Introduction to the Thermal Resistance Tester Model PDA-4:6
The Transient Thermal Resistance test is used as an indicator of the capability of a semiconductor DUT to dissipate heat whilst absorbing energy.
There are many explanations of this parameter. A simple approach is;
- choose a parameter within the DUT which can be calibrated
as a thermometer of the chips temperature. Choice will
depend on DUT type, ease of measurement etc. For a diode, its forward
voltage when conducting a set current is the usual choice, for 3 terminal
devices, there many options,
- measure the DUT chip temperature when cold (V1) using the chosen
- hit the DUT with a known power pulse ( volts x current).
- Immediately (<= 30usec) after energy removal, revert to the
measurement circuit as before and measure the hot temperature (V2).
- Thermal Resistance for that pulse width will be;
Temperature Rise (V2-V1) / Power in oC/W
This will give the Transient Thermal Resistance (or Dynamic Thermal Resistance or Thermal Impedance ) value for that pulse width.
There are many notes available on this subject, on this parameters applications and on the associated Static Thermal Resistance measurement. Challenge Innovations have a file of some of these papers but a search on Google or similar search engines is the ideal starting point.
The PDA-4:6 Transient Thermal Resistance Tester provides;
a) A dissipation supply with a current capability of 19.9 Amps in 0.1 A steps, a voltage capability of 20 volts in 8 bit (255) steps all for a time of 0.1 msec to 100sec.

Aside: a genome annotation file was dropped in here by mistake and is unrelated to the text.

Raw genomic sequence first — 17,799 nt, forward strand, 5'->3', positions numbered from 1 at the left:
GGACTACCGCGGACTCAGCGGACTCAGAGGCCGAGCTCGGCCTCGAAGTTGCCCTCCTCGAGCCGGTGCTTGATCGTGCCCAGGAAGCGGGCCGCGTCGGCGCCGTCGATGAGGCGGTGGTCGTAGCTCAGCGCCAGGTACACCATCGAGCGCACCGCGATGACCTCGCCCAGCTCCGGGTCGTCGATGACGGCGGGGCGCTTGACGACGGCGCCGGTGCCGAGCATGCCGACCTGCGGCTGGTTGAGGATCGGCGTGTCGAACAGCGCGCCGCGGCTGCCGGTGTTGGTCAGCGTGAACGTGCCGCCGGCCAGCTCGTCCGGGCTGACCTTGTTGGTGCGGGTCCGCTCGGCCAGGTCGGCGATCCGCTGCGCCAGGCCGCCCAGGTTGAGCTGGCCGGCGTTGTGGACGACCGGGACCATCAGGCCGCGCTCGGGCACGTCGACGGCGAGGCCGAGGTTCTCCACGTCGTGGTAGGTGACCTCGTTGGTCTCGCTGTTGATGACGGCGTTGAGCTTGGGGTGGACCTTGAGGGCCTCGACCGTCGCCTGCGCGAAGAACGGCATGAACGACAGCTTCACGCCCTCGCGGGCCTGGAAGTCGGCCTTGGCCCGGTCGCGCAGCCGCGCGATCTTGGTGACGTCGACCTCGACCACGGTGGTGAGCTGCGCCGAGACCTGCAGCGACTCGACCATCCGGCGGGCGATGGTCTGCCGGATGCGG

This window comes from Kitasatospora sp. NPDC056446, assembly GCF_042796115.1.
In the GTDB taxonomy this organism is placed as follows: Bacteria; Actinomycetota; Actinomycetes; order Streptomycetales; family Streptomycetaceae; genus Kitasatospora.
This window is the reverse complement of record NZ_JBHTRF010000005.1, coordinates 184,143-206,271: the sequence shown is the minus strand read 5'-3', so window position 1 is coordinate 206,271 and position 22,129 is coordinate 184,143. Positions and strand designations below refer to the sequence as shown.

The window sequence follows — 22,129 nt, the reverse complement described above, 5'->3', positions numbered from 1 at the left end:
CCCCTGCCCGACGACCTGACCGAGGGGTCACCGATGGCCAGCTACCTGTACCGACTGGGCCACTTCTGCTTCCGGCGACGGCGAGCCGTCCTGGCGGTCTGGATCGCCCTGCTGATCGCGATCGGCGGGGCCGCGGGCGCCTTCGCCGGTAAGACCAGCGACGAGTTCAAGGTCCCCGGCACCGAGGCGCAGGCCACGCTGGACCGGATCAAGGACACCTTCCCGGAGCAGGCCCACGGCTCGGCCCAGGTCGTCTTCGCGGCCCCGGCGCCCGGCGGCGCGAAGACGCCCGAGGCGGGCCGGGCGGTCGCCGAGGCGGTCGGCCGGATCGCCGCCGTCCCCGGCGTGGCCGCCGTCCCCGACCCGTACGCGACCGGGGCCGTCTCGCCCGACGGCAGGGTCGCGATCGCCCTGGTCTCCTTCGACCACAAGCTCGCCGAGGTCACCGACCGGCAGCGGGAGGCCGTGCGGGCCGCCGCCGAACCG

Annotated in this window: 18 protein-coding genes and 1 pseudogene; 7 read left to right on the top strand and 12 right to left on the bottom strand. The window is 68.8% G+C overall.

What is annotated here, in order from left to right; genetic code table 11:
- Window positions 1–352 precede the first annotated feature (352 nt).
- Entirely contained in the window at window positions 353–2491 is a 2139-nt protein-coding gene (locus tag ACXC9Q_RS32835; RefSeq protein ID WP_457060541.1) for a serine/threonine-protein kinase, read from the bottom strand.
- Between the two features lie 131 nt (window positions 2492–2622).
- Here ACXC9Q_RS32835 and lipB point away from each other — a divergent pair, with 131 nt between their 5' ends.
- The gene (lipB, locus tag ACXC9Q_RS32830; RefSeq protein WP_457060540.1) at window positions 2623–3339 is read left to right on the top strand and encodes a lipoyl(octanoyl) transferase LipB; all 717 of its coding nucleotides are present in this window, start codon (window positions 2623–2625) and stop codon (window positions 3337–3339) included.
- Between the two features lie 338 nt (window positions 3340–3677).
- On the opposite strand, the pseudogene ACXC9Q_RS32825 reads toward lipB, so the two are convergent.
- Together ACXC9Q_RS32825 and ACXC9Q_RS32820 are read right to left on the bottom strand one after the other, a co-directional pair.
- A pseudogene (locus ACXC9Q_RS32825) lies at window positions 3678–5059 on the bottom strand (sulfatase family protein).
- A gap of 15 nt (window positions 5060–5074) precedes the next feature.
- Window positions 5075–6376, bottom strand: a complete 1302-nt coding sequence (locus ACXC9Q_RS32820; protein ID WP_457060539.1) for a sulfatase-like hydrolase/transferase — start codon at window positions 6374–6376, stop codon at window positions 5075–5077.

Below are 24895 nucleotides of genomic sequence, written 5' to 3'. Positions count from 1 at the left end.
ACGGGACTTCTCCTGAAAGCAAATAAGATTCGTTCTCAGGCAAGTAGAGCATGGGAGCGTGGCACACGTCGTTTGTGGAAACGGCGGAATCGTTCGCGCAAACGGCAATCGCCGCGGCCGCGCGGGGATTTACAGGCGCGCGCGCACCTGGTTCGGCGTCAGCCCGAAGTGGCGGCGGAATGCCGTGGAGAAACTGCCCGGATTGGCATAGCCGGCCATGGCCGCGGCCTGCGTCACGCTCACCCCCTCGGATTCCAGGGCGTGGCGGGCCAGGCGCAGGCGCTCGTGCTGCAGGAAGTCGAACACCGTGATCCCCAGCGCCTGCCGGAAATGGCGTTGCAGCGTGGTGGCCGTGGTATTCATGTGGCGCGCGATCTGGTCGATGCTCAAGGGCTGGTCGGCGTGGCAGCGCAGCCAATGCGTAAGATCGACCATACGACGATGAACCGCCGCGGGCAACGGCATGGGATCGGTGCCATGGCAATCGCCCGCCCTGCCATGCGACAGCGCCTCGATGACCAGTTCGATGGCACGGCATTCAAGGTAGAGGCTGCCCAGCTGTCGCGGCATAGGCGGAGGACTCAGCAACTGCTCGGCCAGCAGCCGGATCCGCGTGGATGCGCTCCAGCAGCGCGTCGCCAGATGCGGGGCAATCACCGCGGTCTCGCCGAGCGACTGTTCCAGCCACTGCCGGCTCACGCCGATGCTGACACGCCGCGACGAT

b) Two measurement options, one which uses the DUTs threshold voltage V(th) with a set Vce and current on 3 terminal devices and Vf at a set current as the chips thermometer, and choice of a K or T type thermocouple or a Pt100 resistance sensor to measure the packages temperature.
c) Facilities to test Diodes and Igbt/Power-fet devices. The common Gate circuit is used for dissipation and calibration of a 3 terminal DUT. A diode is treated as a collector (anode) and emitter (cathode) with gate open.
d) The link to the external control PC is via the RS-232 port, at the front of or at the back of the unit. The optional PC main software, written in Visual-Basic, sets up all the parameters in this Analyser and displays all the results.
There is a collection of calibration and repair software aids written in QBASIC included, as is the information on how to run the Tester using customer-written software.
e) All the necessary power supplies and control electronics.
Most modern power Igbt and power-fets are optimised to operate in switching mode. It is very difficult to make them operate in the linear mode necessary for energy dissipation. The common gate configuration has been found to give the most stable results and is used for both dissipation and temperature measurement in this Analyser.
A simplified common gate configuration is;
The internal Adcon measurement system will monitor Vc , Ve and a differential amplifier will monitor Vc+Ve = Vce.
The calibration circuit used the same Vc and a lower value of Ie = Ical.
The test sequence is preset to (simplified waveforms shown below);
1. Measure the thermocouple / sensor temperature and store as T1,